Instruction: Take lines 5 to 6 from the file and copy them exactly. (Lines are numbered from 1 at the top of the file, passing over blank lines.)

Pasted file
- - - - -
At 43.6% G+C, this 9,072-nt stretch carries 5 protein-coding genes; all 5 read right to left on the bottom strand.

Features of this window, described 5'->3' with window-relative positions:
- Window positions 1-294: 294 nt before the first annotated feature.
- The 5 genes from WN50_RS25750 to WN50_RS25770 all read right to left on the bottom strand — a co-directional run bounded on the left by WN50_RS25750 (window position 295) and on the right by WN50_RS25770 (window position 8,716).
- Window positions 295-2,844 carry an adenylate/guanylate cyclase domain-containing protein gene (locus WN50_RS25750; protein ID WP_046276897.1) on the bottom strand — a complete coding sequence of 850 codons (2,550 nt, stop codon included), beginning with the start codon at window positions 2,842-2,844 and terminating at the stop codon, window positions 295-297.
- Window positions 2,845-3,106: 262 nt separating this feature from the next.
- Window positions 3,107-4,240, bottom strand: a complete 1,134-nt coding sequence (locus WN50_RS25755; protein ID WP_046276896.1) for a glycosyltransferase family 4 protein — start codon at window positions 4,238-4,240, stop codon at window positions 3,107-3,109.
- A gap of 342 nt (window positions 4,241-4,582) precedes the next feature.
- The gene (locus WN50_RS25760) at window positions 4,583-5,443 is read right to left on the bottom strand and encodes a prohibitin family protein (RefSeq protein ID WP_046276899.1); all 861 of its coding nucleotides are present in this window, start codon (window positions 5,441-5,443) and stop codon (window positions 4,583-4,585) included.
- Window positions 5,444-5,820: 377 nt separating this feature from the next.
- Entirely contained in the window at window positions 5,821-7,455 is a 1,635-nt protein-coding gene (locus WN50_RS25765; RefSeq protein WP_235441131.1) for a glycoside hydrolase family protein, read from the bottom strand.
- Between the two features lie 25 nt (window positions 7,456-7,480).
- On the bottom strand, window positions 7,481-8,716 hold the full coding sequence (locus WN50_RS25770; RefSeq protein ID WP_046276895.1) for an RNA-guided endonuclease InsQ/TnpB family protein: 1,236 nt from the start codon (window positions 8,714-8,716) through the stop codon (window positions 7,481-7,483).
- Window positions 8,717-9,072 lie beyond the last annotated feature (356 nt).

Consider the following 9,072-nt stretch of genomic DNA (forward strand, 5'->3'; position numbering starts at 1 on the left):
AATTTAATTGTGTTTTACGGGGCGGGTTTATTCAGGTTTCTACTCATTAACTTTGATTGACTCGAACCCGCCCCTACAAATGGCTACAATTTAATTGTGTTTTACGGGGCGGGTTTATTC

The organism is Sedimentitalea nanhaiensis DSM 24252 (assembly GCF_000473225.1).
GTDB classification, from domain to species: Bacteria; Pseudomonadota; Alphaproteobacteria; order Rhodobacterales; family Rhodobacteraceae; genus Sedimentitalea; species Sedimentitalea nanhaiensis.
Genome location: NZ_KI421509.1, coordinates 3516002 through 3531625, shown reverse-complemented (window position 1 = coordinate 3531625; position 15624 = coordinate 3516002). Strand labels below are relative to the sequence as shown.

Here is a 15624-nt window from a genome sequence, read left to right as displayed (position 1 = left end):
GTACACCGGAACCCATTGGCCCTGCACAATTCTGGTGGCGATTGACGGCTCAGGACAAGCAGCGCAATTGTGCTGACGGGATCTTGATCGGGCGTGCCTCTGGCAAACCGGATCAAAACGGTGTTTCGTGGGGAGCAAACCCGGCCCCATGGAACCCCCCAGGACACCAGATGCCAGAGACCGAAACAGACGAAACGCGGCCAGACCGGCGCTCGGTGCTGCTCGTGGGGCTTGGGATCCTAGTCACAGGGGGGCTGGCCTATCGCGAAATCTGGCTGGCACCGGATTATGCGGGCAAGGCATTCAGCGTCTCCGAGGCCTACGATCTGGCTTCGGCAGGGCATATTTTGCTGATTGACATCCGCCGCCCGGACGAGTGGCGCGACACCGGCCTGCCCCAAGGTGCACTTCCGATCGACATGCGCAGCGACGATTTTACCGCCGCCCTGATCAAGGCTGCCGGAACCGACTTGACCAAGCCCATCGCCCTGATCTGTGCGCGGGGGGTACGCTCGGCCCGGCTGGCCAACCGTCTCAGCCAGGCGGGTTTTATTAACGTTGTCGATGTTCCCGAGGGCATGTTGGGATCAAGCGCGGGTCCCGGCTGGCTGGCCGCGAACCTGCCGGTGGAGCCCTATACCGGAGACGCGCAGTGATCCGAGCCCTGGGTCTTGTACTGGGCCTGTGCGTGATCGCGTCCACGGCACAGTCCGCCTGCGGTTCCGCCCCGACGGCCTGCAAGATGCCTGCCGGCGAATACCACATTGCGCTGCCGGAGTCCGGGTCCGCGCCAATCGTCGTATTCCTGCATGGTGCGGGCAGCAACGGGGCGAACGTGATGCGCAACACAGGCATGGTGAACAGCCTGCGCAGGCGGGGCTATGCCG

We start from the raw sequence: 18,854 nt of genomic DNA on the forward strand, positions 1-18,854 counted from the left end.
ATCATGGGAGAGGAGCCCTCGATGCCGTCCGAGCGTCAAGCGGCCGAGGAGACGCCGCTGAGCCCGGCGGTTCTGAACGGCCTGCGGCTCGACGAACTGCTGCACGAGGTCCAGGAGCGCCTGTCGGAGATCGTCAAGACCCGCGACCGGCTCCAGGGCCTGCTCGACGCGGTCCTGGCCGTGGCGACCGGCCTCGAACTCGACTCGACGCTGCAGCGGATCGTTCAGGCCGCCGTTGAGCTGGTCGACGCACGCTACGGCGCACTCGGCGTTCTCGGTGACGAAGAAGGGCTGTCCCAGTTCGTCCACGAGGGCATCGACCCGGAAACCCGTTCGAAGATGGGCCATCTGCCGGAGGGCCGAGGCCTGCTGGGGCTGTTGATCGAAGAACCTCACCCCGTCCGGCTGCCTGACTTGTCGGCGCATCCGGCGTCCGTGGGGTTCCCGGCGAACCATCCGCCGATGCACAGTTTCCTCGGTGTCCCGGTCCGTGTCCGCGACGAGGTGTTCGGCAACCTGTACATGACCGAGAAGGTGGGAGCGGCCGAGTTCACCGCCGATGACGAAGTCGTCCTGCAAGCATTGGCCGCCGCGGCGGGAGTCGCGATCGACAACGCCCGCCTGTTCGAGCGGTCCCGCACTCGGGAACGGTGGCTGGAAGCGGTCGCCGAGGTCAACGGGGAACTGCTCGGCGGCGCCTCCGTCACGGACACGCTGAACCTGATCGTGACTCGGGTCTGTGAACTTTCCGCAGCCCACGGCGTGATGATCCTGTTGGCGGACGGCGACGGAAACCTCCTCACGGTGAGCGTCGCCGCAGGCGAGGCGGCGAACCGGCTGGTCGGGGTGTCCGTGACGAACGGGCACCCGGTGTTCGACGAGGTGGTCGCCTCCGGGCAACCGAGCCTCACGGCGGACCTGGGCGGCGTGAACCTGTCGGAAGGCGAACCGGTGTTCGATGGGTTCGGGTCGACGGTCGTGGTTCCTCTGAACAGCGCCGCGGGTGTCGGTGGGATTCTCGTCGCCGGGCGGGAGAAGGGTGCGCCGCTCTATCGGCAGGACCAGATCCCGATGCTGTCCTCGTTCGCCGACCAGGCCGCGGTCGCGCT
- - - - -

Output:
- Window positions 295-2,844 carry an adenylate/guanylate cyclase domain-containing protein gene (locus WN50_RS25750; protein ID WP_046276897.1) on the bottom strand — a complete coding sequence of 850 codons (2,550 nt, stop codon included), beginning with the start codon at window positions 2,842-2,844 and terminating at the stop codon, window positions 295-297.
- Window positions 2,845-3,106: 262 nt separating this feature from the next.